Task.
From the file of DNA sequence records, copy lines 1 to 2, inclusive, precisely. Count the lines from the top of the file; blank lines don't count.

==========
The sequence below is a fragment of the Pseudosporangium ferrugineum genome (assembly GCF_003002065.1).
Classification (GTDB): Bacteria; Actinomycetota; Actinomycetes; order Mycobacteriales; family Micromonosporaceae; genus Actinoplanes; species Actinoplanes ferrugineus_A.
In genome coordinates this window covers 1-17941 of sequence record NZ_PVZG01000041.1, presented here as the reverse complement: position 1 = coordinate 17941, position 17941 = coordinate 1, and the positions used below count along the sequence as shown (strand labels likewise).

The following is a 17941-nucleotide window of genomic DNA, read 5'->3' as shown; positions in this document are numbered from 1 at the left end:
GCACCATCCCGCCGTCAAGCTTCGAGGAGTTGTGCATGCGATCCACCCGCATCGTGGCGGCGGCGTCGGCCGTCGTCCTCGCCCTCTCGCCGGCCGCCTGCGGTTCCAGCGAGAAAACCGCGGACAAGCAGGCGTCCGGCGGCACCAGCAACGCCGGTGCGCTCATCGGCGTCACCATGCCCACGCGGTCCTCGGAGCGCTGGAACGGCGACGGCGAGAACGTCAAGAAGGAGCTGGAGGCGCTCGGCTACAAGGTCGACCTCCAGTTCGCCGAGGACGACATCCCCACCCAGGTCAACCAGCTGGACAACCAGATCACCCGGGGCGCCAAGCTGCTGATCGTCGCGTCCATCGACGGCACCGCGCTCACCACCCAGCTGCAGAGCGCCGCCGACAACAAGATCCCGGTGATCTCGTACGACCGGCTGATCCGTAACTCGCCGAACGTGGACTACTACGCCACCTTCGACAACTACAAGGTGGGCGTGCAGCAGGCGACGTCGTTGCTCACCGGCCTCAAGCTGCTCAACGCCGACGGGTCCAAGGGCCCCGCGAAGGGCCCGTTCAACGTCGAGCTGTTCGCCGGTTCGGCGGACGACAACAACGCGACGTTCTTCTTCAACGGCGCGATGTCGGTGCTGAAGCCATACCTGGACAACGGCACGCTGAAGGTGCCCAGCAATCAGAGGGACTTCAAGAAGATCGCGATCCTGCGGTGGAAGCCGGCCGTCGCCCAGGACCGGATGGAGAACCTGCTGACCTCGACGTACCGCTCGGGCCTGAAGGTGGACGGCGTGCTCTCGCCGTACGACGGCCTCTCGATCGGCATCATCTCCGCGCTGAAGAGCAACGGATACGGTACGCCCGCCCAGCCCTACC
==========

The sequence below is a fragment of the Pseudosporangium ferrugineum genome (assembly GCF_003002065.1).
Classification (GTDB): Bacteria; Actinomycetota; Actinomycetes; order Mycobacteriales; family Micromonosporaceae; genus Actinoplanes; species Actinoplanes ferrugineus_A.